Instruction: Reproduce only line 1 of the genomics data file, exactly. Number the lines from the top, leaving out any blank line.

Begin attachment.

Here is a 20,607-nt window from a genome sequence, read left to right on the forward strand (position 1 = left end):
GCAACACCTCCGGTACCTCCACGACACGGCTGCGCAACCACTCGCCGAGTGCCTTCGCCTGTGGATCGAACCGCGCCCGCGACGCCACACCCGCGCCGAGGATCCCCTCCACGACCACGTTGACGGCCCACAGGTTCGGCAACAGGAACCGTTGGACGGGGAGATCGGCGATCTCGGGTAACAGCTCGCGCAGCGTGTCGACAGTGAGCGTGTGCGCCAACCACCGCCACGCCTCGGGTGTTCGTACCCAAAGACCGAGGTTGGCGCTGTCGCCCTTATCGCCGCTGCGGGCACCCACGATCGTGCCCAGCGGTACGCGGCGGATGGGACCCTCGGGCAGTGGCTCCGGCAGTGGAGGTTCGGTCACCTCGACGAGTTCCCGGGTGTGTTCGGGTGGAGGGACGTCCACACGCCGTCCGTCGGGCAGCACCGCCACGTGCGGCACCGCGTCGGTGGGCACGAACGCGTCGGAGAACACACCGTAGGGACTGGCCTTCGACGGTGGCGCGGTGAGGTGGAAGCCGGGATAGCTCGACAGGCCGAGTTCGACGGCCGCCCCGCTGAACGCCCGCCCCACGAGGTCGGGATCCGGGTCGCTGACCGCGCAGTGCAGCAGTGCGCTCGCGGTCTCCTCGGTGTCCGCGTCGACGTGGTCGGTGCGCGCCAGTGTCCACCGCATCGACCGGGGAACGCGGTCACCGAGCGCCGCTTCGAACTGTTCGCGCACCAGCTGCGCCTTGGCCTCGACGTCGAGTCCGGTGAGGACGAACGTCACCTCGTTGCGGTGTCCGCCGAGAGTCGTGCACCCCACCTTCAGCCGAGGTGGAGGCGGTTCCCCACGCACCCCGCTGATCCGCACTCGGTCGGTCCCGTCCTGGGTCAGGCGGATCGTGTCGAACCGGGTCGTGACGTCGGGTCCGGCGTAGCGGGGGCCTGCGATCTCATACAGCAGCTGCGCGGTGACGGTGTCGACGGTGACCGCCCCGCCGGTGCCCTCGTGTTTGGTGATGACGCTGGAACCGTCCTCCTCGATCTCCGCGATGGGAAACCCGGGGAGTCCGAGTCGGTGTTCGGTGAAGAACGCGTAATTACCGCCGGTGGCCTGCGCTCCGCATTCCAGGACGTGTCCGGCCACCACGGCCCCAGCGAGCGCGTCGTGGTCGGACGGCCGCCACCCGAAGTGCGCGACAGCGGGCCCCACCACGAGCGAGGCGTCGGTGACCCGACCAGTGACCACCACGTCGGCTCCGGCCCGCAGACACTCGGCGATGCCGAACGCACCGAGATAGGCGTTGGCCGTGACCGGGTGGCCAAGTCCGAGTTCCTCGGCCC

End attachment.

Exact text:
Here is a 20,607-nt window from a genome sequence, read left to right on the forward strand (position 1 = left end):